Briefings

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Week InReview: February 24, 2017

On bond market liquidity... "We present a model of market makers subject to recent banking regulations: liquidity and capital constraints in the style of Basel III and a position limit in the style of the Volcker Rule. Regulation causes market makers to reduce their intermediation by refusing principal positions. However, it can improve the bid-ask spread because it induces new market makers to enter. Since market makers intermediate less, asset prices exhibit a liquidity premium. Costs of regulation can be assessed by measuring principal positions and asset prices but not by measuring bid-ask spreads." Banking Regulation & Market Making, Bank of Canada - Staff Working Paper

Week InReview: February 17, 2017

As of January this year, 128 bond trading platforms were available to fixed income market participants as traders seek new technology to improve connectivity and electronic trading. | This boom in innovation has seen traders readily embrace electronic trading and a variety of alternative protocols offered to meet bond market needs. | However, IOSCO explained this has led to fragmentation and difficulties for those trading the bond market, highlighting the importance of connectivity.

Week InReview: February 10, 2017

"...Dodd-Frank is an act of Congress that can't be repealed by executive order or regulation; all the Treasury Secretary can really do is come up with a list of laws that don't meet [the 'Core Principles for Regulating the United States Financial System' issued by executive order on Feb. 3], and then try to persuade Congress to repeal them. Congress, though, seems to be amenable; on Friday, the Senate voted to repeal a small part of Dodd-Frank, a rule that 'requires oil companies to publicly disclose payments made to governments when developing resources around the world.' That doesn't have much to do with any principles, core or otherwise, of financial regulation, though I suppose 'it should be easier for companies to make undisclosed payments to government officials' could be a core principle of some sort." Matt Levine - Matt Levine's Money Stuff Fiduciaries, Rules and Progressives Feb 5, 2017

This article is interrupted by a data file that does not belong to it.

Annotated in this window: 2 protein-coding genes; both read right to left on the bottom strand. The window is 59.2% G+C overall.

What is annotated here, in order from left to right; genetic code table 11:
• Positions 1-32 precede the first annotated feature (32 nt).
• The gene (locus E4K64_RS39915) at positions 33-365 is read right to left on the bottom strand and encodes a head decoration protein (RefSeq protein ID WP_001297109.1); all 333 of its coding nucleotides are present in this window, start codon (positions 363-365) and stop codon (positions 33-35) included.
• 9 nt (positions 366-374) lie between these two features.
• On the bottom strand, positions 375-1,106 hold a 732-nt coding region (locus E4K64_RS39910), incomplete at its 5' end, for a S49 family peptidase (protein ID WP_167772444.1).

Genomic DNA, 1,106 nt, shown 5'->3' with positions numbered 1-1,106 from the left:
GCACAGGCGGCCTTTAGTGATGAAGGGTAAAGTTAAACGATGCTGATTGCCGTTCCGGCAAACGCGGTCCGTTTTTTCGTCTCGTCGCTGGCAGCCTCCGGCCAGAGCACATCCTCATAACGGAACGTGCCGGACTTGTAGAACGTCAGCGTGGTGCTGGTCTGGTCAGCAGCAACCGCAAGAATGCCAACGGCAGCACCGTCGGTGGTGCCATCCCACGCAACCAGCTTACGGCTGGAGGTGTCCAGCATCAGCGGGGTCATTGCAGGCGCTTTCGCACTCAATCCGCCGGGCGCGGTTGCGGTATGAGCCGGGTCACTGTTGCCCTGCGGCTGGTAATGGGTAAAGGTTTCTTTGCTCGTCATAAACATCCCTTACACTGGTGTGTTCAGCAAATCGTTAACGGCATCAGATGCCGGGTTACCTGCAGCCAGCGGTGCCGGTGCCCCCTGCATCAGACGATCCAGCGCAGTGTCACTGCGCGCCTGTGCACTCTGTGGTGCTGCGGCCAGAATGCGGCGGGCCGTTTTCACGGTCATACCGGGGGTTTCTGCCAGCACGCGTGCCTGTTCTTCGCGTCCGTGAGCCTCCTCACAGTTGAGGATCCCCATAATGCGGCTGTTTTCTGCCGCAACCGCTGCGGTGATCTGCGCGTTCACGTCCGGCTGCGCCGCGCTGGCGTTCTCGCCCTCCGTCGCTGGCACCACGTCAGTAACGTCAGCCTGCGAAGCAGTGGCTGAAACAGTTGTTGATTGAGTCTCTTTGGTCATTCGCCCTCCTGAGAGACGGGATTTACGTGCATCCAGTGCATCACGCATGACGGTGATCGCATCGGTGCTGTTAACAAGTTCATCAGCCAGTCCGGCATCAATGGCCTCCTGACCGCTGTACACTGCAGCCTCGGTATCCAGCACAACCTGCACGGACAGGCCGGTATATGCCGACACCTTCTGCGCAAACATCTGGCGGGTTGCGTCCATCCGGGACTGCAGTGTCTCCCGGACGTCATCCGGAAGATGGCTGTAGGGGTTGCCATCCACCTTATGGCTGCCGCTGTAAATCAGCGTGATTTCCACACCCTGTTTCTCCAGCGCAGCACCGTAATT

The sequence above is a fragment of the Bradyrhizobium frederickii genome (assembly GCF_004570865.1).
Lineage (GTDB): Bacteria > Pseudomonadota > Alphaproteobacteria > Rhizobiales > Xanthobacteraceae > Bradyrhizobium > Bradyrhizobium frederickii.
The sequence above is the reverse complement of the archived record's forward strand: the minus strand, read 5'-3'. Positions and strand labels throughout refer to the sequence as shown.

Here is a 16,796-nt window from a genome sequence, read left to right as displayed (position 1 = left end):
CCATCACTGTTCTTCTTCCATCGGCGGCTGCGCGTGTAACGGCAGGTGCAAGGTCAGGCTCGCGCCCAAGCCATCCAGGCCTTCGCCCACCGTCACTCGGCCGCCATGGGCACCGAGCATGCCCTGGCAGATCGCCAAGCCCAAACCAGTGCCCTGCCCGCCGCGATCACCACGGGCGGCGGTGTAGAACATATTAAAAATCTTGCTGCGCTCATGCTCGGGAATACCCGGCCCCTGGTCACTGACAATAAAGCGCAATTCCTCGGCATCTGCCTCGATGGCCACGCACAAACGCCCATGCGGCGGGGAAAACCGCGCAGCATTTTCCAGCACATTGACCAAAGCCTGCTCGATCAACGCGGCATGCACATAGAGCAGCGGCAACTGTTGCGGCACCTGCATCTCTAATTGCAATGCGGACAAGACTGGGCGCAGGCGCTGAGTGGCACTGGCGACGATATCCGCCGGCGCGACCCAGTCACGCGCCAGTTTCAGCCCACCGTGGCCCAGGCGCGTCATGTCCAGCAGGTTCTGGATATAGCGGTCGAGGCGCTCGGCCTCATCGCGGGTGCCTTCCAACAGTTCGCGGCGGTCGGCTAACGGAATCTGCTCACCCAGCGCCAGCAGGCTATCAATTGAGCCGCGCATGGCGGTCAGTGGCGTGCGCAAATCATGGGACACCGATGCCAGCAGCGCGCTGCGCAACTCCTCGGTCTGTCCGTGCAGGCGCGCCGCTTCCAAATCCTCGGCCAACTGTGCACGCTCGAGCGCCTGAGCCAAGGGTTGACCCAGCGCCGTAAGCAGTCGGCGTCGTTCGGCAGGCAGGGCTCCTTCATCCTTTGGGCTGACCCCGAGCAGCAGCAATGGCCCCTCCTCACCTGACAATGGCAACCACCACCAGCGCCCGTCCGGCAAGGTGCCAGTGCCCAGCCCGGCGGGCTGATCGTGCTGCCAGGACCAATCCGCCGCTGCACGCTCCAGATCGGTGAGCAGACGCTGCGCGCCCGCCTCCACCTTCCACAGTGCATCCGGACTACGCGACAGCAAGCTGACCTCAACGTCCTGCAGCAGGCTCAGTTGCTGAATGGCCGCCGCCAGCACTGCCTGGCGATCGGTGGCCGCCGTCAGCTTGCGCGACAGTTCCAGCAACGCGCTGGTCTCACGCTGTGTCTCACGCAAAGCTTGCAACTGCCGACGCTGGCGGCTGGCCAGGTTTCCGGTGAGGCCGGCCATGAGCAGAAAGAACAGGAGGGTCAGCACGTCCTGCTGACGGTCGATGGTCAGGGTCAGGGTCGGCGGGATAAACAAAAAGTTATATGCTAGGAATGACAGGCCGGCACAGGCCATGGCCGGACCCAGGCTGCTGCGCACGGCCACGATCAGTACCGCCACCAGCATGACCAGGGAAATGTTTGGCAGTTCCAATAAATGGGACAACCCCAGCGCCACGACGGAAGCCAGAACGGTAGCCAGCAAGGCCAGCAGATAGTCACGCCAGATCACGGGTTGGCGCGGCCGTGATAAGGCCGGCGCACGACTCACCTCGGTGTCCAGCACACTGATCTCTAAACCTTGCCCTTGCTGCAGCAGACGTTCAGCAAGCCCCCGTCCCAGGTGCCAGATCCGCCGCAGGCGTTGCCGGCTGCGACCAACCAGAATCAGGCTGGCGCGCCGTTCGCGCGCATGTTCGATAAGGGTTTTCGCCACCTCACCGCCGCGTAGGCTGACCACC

Week InReview: February 3, 2017

"Open-end mutual funds face redemptions by investors, but the sale of the underlying assets depends on the portfolio decision of asset managers. If asset managers use their cash holding as a buffer to meet redemptions, they can mitigate fire sales of the underlying asset. If they hoard cash in anticipation of redemptions, they will amplify fire sales. We present a global game model of investor runs and identify conditions under which asset managers hoard cash. In an empirical investigation of global bond mutual funds, we find that cash hoarding is the rule rather than the exception, and that less liquid bond funds display a greater tendency toward cash hoarding." Excerpt from BIS Working Paper No. 608 Redemption risk and cash hoarding by asset managers by Stephen Morris, Ilhyock Shim and Hyun Song Shin